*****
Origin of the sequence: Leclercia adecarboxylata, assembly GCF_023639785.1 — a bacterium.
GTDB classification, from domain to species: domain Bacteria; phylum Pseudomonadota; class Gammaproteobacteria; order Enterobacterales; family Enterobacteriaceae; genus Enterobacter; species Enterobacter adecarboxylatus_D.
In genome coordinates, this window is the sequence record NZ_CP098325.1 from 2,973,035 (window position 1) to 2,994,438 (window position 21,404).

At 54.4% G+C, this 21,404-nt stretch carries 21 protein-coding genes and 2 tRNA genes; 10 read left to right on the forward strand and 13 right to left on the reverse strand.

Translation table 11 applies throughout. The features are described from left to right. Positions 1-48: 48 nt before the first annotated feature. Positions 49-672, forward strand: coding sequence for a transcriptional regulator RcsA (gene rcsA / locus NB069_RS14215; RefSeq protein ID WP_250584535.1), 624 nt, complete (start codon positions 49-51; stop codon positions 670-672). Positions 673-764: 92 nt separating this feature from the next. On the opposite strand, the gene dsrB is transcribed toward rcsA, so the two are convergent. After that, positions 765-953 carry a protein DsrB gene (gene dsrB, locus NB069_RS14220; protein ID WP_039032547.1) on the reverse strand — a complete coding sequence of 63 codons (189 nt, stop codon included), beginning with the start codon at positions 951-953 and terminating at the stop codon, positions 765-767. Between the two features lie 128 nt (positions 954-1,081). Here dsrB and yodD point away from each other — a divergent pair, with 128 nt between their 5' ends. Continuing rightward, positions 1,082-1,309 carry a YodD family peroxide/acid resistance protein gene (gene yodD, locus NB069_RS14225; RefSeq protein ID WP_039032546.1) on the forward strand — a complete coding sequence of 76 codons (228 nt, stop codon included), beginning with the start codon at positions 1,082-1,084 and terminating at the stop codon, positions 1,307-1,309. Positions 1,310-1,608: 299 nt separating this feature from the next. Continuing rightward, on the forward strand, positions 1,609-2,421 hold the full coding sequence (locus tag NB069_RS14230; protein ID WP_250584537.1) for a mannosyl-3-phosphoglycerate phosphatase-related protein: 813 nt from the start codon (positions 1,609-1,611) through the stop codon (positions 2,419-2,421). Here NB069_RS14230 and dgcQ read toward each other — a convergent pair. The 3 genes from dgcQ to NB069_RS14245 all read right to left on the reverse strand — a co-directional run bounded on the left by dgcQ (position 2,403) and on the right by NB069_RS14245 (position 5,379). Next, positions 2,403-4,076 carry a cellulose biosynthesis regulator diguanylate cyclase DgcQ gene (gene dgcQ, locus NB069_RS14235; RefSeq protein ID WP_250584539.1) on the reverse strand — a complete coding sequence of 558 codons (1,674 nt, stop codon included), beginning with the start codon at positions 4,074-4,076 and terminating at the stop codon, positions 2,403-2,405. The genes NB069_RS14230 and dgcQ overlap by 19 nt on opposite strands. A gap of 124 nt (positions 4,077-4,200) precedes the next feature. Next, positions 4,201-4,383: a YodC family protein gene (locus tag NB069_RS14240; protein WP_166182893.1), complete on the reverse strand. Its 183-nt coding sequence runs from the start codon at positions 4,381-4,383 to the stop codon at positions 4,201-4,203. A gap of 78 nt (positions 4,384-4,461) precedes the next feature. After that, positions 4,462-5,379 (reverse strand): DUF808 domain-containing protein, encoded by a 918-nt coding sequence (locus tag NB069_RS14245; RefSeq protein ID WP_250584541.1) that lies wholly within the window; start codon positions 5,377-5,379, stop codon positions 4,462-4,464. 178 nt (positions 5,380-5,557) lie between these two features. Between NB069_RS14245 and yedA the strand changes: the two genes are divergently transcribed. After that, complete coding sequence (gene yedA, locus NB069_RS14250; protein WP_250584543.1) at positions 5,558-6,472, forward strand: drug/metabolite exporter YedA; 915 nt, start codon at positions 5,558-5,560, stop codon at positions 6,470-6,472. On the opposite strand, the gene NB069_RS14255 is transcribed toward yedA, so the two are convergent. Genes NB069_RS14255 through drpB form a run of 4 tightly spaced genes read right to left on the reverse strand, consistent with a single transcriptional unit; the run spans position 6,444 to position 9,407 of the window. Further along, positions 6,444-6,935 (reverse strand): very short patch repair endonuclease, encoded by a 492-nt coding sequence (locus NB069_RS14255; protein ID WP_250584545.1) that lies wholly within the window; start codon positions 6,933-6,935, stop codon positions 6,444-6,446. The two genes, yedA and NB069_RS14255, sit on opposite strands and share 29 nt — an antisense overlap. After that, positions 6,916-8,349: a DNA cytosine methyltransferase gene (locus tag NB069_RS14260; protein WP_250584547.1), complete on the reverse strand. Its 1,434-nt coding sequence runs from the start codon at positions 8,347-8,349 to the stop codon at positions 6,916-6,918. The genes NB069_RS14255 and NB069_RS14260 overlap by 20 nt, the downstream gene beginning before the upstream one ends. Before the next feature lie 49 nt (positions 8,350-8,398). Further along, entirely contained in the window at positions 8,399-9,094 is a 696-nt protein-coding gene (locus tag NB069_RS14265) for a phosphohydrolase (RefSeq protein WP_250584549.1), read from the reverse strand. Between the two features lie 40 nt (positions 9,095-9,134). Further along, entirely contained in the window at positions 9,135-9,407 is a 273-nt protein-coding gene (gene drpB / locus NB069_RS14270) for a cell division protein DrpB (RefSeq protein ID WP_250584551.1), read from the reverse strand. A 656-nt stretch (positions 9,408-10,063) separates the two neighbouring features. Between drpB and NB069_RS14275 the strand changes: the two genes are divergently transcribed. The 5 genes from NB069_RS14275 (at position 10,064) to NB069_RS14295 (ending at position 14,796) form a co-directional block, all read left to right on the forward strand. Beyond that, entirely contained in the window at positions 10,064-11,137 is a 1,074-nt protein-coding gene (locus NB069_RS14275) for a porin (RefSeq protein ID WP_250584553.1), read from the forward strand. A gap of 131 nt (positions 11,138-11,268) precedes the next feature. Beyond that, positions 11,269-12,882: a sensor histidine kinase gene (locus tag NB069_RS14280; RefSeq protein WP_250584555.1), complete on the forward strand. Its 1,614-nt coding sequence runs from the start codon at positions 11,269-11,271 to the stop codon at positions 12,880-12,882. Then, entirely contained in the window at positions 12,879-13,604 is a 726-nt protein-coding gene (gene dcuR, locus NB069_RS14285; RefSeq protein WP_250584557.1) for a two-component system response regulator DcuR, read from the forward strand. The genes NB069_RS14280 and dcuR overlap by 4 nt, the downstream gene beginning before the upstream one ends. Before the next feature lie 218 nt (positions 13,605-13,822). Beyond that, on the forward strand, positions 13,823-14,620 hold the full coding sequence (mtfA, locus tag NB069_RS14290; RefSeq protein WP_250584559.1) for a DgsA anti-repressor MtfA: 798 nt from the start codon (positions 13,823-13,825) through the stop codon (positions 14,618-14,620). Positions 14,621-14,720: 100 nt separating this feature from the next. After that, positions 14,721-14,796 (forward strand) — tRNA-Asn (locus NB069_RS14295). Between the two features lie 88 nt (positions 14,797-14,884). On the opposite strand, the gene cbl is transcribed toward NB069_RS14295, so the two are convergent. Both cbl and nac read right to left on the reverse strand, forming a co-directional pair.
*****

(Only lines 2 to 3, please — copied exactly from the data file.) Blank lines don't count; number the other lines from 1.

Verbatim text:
GTDB classification, from domain to species: domain Bacteria; phylum Pseudomonadota; class Gammaproteobacteria; order Enterobacterales; family Enterobacteriaceae; genus Enterobacter; species Enterobacter adecarboxylatus_D.
In genome coordinates, this window is the sequence record NZ_CP098325.1 from 2,973,035 (window position 1) to 2,994,438 (window position 21,404).